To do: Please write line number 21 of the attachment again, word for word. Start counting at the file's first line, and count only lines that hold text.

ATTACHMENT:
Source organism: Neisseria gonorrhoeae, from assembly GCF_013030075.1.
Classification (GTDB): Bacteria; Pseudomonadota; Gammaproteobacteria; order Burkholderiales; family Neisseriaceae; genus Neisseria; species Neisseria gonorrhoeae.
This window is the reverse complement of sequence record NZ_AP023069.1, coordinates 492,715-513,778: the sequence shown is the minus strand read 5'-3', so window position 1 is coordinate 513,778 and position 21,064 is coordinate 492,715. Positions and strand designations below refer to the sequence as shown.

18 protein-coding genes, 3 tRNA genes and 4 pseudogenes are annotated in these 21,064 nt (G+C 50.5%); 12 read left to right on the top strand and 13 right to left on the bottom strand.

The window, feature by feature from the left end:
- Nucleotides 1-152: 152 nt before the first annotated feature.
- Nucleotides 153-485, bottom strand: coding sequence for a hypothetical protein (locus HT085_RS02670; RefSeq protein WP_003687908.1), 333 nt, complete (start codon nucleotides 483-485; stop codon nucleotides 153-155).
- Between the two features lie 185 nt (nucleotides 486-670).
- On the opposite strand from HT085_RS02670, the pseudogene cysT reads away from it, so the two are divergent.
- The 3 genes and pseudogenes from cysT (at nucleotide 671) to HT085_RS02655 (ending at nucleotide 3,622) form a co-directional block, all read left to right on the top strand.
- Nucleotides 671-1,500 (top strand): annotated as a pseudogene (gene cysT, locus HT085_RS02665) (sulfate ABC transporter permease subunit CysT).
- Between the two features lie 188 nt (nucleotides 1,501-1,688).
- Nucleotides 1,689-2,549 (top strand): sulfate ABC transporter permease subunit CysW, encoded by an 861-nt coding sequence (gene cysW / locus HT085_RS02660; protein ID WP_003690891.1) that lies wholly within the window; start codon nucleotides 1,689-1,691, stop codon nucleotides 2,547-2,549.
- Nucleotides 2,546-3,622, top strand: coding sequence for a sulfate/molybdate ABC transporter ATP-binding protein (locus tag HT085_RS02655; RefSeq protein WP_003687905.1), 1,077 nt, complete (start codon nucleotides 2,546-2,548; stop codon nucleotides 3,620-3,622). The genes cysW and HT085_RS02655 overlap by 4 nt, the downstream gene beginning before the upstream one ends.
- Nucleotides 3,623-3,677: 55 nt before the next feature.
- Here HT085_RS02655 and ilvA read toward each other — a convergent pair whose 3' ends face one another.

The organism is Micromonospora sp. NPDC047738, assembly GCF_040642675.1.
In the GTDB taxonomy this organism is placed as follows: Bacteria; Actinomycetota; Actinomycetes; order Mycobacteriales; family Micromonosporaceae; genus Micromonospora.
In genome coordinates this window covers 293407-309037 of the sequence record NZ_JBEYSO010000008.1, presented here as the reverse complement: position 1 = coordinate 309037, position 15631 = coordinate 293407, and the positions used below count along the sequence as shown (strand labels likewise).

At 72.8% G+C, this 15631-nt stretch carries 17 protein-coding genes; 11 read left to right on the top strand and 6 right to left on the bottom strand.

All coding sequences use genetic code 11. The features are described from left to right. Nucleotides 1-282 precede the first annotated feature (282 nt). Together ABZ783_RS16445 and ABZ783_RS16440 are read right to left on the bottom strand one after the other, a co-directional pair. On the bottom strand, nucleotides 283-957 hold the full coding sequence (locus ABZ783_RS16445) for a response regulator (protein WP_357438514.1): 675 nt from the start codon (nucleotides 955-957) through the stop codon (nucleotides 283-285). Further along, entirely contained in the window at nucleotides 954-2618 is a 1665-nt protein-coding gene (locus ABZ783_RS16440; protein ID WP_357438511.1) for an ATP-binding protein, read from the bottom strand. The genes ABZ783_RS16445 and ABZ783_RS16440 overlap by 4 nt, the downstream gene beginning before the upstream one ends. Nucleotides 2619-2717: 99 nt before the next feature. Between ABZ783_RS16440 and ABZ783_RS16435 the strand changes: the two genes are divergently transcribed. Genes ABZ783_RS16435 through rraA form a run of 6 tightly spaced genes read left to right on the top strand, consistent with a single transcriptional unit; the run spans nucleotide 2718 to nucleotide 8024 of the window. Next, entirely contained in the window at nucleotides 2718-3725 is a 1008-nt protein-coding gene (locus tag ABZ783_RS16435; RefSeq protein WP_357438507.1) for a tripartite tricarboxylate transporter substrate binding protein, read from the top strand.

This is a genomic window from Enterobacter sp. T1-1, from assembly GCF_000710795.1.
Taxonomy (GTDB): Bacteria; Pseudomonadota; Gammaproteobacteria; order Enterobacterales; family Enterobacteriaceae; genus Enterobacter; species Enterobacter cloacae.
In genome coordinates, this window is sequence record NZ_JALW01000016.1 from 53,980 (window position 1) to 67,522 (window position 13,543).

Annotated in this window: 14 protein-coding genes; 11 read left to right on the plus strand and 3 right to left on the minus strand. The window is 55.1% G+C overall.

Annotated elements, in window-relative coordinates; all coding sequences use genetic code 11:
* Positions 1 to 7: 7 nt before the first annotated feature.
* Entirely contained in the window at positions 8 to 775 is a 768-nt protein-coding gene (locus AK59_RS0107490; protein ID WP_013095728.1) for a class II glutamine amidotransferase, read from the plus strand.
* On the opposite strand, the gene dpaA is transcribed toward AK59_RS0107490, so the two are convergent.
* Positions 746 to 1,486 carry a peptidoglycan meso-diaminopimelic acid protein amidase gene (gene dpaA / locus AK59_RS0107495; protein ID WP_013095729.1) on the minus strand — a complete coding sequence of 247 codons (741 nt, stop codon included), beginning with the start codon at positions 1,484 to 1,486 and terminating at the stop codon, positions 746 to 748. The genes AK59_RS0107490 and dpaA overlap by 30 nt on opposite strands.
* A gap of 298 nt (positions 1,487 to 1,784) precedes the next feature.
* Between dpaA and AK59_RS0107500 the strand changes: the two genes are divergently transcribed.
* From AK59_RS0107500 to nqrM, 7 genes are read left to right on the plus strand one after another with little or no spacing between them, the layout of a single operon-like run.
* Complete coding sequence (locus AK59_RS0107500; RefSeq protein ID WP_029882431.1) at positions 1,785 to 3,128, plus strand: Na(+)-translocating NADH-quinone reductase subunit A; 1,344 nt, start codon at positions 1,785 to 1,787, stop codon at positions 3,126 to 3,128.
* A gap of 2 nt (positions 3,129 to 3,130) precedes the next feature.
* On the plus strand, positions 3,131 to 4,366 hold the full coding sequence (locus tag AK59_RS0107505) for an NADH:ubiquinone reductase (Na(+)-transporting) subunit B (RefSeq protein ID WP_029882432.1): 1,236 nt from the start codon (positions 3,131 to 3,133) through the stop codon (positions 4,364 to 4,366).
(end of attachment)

All coding sequences use genetic code 11. The features are described from left to right. Nucleotides 1-282 precede the first annotated feature (282 nt). Together ABZ783_RS16445 and ABZ783_RS16440 are read right to left on the bottom strand one after the other, a co-directional pair. On the bottom strand, nucleotides 283-957 hold the full coding sequence (locus ABZ783_RS16445) for a response regulator (protein WP_357438514.1): 675 nt from the start codon (nucleotides 955-957) through the stop codon (nucleotides 283-285). Further along, entirely contained in the window at nucleotides 954-2618 is a 1665-nt protein-coding gene (locus ABZ783_RS16440; protein ID WP_357438511.1) for an ATP-binding protein, read from the bottom strand. The genes ABZ783_RS16445 and ABZ783_RS16440 overlap by 4 nt, the downstream gene beginning before the upstream one ends. Nucleotides 2619-2717: 99 nt before the next feature. Between ABZ783_RS16440 and ABZ783_RS16435 the strand changes: the two genes are divergently transcribed. Genes ABZ783_RS16435 through rraA form a run of 6 tightly spaced genes read left to right on the top strand, consistent with a single transcriptional unit; the run spans nucleotide 2718 to nucleotide 8024 of the window. Next, entirely contained in the window at nucleotides 2718-3725 is a 1008-nt protein-coding gene (locus tag ABZ783_RS16435; RefSeq protein WP_357438507.1) for a tripartite tricarboxylate transporter substrate binding protein, read from the top strand.